Girl Power!

Girls
Adolescent girls are inspired by the women they meet at Shyamnagar Metro Station, where all members of staff are women. From the film #GirlsChangeTracks - Empowering Adolescent Girls by The Hunger Project India.

Can girls excel in school, play sports, hold senior management positions, support a household and be community leaders? These questions should not even be asked, as of course girls can.

Today we mark the International Day of the Girl Child, when we highlight the world’s need to recognize girls rights, needs and last but not least – their potential. On this day, we share an example from The Hunger Project, one of the projects supported by the Embassy. The Hunger Project recently launched a programme that works towards bridging the gap between young girls and elected women leaders in villages of India.

Increasing women and girls’ education is crucial for economic growth. Increased educational attainment accounts for about 50 per cent of the economic growth in OECD countries over the past 50 years. Additionally, a study using data from 219 countries from 1970 to 2009 found that, for every one additional year of education for women of reproductive age, child mortality decreased by 9.5 per cent. The list of positive effects of empowered women goes on.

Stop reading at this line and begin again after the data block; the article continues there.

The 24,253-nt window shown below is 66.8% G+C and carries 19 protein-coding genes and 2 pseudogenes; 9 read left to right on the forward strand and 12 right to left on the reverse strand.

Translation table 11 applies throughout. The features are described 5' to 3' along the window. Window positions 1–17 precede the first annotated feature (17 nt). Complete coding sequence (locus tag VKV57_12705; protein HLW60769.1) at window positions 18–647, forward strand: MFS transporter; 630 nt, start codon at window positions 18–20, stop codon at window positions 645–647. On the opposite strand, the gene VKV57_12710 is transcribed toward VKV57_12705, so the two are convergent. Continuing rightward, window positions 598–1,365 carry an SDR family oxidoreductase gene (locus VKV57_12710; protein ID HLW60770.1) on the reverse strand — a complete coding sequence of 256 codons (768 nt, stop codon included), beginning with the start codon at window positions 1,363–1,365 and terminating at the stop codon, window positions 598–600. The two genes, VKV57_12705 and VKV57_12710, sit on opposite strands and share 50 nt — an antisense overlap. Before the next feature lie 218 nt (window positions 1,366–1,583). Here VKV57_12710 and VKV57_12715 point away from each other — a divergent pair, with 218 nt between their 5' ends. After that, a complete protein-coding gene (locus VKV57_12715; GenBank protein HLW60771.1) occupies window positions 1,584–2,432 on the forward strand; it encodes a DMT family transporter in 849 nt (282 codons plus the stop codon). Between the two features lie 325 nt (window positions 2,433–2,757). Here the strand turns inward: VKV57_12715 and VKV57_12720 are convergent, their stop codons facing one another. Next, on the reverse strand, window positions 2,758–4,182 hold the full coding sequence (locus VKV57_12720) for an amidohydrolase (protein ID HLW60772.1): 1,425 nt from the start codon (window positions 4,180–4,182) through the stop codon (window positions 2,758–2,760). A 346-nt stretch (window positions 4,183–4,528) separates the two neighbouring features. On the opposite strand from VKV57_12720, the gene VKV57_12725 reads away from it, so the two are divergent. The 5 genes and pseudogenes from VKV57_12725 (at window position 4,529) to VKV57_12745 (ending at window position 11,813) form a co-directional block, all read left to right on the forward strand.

The girls involved in the Hunger Project claim their rights and demonstrate their abilities and potential not just today, but every day. The project has also assisted in setting up Sukanya Clubs, which are open and safe learning spaces where adolescent girls in rural India gather to learn about topics such as rights, health, violence and education. Taking part in the various activities, the girls realize their opportunities, gain confidence and build friendships. Being encouraged to take up roles as influencers in their communities and stand up against child marriage, these girls have proven their strength and abilities to bring about change in their own lives as well as in the communities.

Norway supports several projects in India that are working towards empowering women within the local governance framework. The core of Norway’s work for gender equality focus on increasing girl’s and women’s freedom, opportunities and power. The government’s Action Plan for women’s rights and gender equality in development- and foreign policies gives priority to education for girls, women's political and economic empowerment, sexual and reproductive health and rights, and the prevention and elimination of violence against women and girls.

Progress in all these areas are crucial, not just for girls and women to have the freedom, power and opportunities to shape their own lives, but for the world to move forward. Women make up half of the world’s population. Their skills, resources and leadership are crucial parts of the road towards peaceful and prosperous societies.

Watch these films about the Hunger Project's initatives:

https://www.youtube.com/watch?v=nfT76SfrNuA&feature=youtu.be

https://www.youtube.com/watch?v=AE91bz4xmko&feature=youtu.be

https://www.youtube.com/watch?v=_qKIcpIbEo8&feature=youtu.be

https://www.youtube.com/watch?v=0UCZ7GtN1Ic&feature=youtu.be